Readers of MEDIA ETHICS may recall my piece in the Fall 2002 issue about graphic coverage in the American press of suicide bombings in Israel.
I had been surprised by how lurid these accounts were and was curious to know why reporters were writing them, why editors were waving them through and how readers were reacting to them. The most lurid of them all was USA Today reporter Jack Kelley's report of a bombing he witnessed outside a cafﾂ in Jerusalem in August 2001.
In July 2002, I had sent an e-mail to Kelley asking him to explain why he thought detailed descriptions of blood, wounds and body parts were important. He declined to comment. But a couple of months later he came to Penn State at the invitation of one of my colleagues. When we met I reminded him that I was writing about his suicidebombing story. This time he agreed to chat.
"I was the only reporter there," he told me. "I felt I should tell everything I saw, heard and felt."
Now it appears he also told some things that he did not see.
Kelley left USA Today in January 2004 under a cloud of suspicion that he had fabricated and plagiarized. On March 19 the paper published a front-page story and two full inside pages detailing the extent of his dishonesty. Working under the supervision of eminences grises Bill Hilliard, Bill Kovach and John Siegenthaler, a team of USA Today reporters and editors found problems with about 150 of the 720 stories Kelley had filed in the past decade. Among the stories singled out as the most egregious instances of his fast-and-loose approach was his Pulitzer Prize-finalist account of the suicide bombing.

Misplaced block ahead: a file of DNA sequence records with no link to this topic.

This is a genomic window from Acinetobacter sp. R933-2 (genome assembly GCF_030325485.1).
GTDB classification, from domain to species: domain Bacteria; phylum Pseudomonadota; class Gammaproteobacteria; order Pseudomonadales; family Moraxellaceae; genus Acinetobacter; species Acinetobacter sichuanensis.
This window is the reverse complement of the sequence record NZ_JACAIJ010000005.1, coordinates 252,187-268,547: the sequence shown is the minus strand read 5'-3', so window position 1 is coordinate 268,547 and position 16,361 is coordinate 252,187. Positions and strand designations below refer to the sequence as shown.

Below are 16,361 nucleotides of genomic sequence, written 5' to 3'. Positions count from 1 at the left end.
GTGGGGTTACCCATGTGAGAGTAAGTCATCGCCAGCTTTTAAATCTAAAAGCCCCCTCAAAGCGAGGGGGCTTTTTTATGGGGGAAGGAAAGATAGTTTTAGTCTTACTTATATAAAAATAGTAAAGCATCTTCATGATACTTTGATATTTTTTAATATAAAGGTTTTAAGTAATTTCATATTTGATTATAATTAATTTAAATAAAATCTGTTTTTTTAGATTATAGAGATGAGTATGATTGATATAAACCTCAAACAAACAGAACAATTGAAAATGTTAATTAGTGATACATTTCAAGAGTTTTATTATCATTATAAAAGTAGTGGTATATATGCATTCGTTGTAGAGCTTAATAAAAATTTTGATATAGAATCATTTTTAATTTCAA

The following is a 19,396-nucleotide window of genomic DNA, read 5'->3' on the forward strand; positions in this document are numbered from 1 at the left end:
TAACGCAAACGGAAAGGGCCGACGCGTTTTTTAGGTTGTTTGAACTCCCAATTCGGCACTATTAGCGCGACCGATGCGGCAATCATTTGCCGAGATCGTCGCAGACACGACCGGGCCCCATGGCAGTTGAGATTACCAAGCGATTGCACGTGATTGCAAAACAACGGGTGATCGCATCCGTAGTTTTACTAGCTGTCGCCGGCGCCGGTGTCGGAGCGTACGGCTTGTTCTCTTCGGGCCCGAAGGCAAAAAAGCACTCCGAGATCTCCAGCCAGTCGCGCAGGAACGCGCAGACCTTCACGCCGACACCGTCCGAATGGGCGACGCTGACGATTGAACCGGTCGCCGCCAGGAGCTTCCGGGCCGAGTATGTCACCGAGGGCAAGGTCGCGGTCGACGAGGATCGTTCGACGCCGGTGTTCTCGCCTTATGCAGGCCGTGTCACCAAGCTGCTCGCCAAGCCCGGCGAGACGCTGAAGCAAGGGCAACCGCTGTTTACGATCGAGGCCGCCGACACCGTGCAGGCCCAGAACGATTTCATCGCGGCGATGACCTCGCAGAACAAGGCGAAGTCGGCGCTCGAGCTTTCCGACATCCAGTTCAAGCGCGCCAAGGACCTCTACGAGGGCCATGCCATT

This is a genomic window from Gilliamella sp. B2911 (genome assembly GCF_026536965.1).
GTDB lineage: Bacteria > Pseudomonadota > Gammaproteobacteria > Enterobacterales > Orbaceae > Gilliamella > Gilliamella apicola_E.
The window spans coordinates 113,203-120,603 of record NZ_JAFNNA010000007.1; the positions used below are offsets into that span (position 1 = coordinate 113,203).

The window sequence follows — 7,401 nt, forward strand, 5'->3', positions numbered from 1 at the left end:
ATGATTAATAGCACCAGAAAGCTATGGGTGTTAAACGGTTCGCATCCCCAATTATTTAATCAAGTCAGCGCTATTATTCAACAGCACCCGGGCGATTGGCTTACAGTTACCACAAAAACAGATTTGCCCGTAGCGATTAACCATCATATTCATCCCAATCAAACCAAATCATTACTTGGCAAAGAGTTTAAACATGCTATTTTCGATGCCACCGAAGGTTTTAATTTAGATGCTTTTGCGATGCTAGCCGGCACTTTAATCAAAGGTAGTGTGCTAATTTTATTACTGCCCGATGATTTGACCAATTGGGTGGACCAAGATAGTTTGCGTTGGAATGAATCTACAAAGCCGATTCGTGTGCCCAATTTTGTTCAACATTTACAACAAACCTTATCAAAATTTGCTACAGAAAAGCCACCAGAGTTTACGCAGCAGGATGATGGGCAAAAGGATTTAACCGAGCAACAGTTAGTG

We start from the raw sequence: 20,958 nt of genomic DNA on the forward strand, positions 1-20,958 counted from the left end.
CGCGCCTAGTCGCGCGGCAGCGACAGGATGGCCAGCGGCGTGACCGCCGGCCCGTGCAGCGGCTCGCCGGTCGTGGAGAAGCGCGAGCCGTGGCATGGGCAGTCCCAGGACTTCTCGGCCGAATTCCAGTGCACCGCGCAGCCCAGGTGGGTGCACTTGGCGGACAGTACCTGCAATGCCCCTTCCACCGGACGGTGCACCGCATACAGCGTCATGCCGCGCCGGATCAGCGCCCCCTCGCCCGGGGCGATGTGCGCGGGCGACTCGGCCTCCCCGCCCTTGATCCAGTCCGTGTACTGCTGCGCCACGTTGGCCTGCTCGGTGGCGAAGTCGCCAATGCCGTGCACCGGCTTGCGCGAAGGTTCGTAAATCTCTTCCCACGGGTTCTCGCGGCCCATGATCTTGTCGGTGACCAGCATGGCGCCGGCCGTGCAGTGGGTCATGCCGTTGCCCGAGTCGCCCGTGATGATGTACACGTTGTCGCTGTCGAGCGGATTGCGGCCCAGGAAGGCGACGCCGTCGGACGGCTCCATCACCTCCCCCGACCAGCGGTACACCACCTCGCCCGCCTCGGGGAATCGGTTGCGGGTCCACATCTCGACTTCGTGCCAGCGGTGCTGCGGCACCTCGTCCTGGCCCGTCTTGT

My article in MEDIA ETHICS quoted passages from Kelley's story that described heads separating from bodies and rolling down the street, and the top of the head of the suicide bomber, minus its nose and mouth. All false, according to witnesses interviewed by USA Today. The Israeli National Police even provided photos of the bomber that showed head still attached to torso, nose and mouth intact.
Kelley stands by his story. But if he is lying? As I write this I glance over at the chair where he sat during our conversation about the breakfast test and think how odd it is to learn that we were talking about the wrong ethics issue.
There are plenty of compelling arguments one can make in defense of bearing witness to atrocity. In an often-murky moral universe, one clear imperative is to do what one can to alleviate human suffering. Sanitized accounts of suffering may fail to rouse us to that duty. But embellished accounts, once discovered, can enervate us: The news then is only propaganda, after all.
If I had Jack Kelley back in my office chair I would ask him why the truth wasn't horrible enough.
The above article was published in Media Ethics , Spring 2004 (15:2), p. 12.